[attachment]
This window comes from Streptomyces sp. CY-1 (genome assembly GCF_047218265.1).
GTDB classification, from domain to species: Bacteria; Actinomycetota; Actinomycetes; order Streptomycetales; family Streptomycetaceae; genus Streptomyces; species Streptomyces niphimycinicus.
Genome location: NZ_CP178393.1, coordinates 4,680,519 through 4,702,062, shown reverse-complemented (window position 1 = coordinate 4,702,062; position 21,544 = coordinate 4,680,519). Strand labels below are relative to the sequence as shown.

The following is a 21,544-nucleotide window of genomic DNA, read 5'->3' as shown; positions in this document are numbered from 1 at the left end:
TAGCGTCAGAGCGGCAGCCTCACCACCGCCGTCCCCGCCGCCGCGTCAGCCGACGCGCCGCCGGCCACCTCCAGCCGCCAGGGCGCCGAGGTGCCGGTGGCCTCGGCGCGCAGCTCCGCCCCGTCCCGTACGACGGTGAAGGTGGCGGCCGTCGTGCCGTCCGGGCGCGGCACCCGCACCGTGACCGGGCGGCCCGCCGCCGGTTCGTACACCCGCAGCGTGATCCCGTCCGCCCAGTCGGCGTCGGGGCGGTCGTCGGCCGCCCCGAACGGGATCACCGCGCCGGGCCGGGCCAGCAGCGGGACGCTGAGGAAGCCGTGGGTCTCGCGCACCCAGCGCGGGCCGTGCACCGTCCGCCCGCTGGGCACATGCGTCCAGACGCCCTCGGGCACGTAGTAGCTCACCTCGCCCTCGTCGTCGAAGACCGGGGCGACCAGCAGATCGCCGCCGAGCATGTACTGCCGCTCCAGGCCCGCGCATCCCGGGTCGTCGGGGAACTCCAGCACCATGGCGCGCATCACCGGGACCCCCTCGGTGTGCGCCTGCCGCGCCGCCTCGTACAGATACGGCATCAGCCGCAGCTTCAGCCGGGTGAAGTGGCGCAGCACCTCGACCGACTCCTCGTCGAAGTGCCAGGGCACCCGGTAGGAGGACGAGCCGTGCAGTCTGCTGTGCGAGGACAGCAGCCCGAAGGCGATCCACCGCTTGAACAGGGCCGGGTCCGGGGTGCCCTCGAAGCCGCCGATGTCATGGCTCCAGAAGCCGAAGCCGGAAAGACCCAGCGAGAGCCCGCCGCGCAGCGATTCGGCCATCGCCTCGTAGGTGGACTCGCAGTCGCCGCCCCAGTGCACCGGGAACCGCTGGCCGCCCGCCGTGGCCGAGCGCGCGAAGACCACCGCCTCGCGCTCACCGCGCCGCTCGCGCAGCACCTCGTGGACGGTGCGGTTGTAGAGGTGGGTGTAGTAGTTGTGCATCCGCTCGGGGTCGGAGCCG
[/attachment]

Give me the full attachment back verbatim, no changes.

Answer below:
This window comes from Streptomyces sp. CY-1 (genome assembly GCF_047218265.1).
GTDB classification, from domain to species: Bacteria; Actinomycetota; Actinomycetes; order Streptomycetales; family Streptomycetaceae; genus Streptomyces; species Streptomyces niphimycinicus.
Genome location: NZ_CP178393.1, coordinates 4,680,519 through 4,702,062, shown reverse-complemented (window position 1 = coordinate 4,702,062; position 21,544 = coordinate 4,680,519). Strand labels below are relative to the sequence as shown.

The following is a 21,544-nucleotide window of genomic DNA, read 5'->3' as shown; positions in this document are numbered from 1 at the left end:
TAGCGTCAGAGCGGCAGCCTCACCACCGCCGTCCCCGCCGCCGCGTCAGCCGACGCGCCGCCGGCCACCTCCAGCCGCCAGGGCGCCGAGGTGCCGGTGGCCTCGGCGCGCAGCTCCGCCCCGTCCCGTACGACGGTGAAGGTGGCGGCCGTCGTGCCGTCCGGGCGCGGCACCCGCACCGTGACCGGGCGGCCCGCCGCCGGTTCGTACACCCGCAGCGTGATCCCGTCCGCCCAGTCGGCGTCGGGGCGGTCGTCGGCCGCCCCGAACGGGATCACCGCGCCGGGCCGGGCCAGCAGCGGGACGCTGAGGAAGCCGTGGGTCTCGCGCACCCAGCGCGGGCCGTGCACCGTCCGCCCGCTGGGCACATGCGTCCAGACGCCCTCGGGCACGTAGTAGCTCACCTCGCCCTCGTCGTCGAAGACCGGGGCGACCAGCAGATCGCCGCCGAGCATGTACTGCCGCTCCAGGCCCGCGCATCCCGGGTCGTCGGGGAACTCCAGCACCATGGCGCGCATCACCGGGACCCCCTCGGTGTGCGCCTGCCGCGCCGCCTCGTACAGATACGGCATCAGCCGCAGCTTCAGCCGGGTGAAGTGGCGCAGCACCTCGACCGACTCCTCGTCGAAGTGCCAGGGCACCCGGTAGGAGGACGAGCCGTGCAGTCTGCTGTGCGAGGACAGCAGCCCGAAGGCGATCCACCGCTTGAACAGGGCCGGGTCCGGGGTGCCCTCGAAGCCGCCGATGTCATGGCTCCAGAAGCCGAAGCCGGAAAGACCCAGCGAGAGCCCGCCGCGCAGCGATTCGGCCATCGCCTCGTAGGTGGACTCGCAGTCGCCGCCCCAGTGCACCGGGAACCGCTGGCCGCCCGCCGTGGCCGAGCGCGCGAAGACCACCGCCTCGCGCTCACCGCGCCGCTCGCGCAGCACCTCGTGGACGGTGCGGTTGTAGAGGTGGGTGTAGTAGTTGTGCATCCGCTCGGGGTCGGAGCCG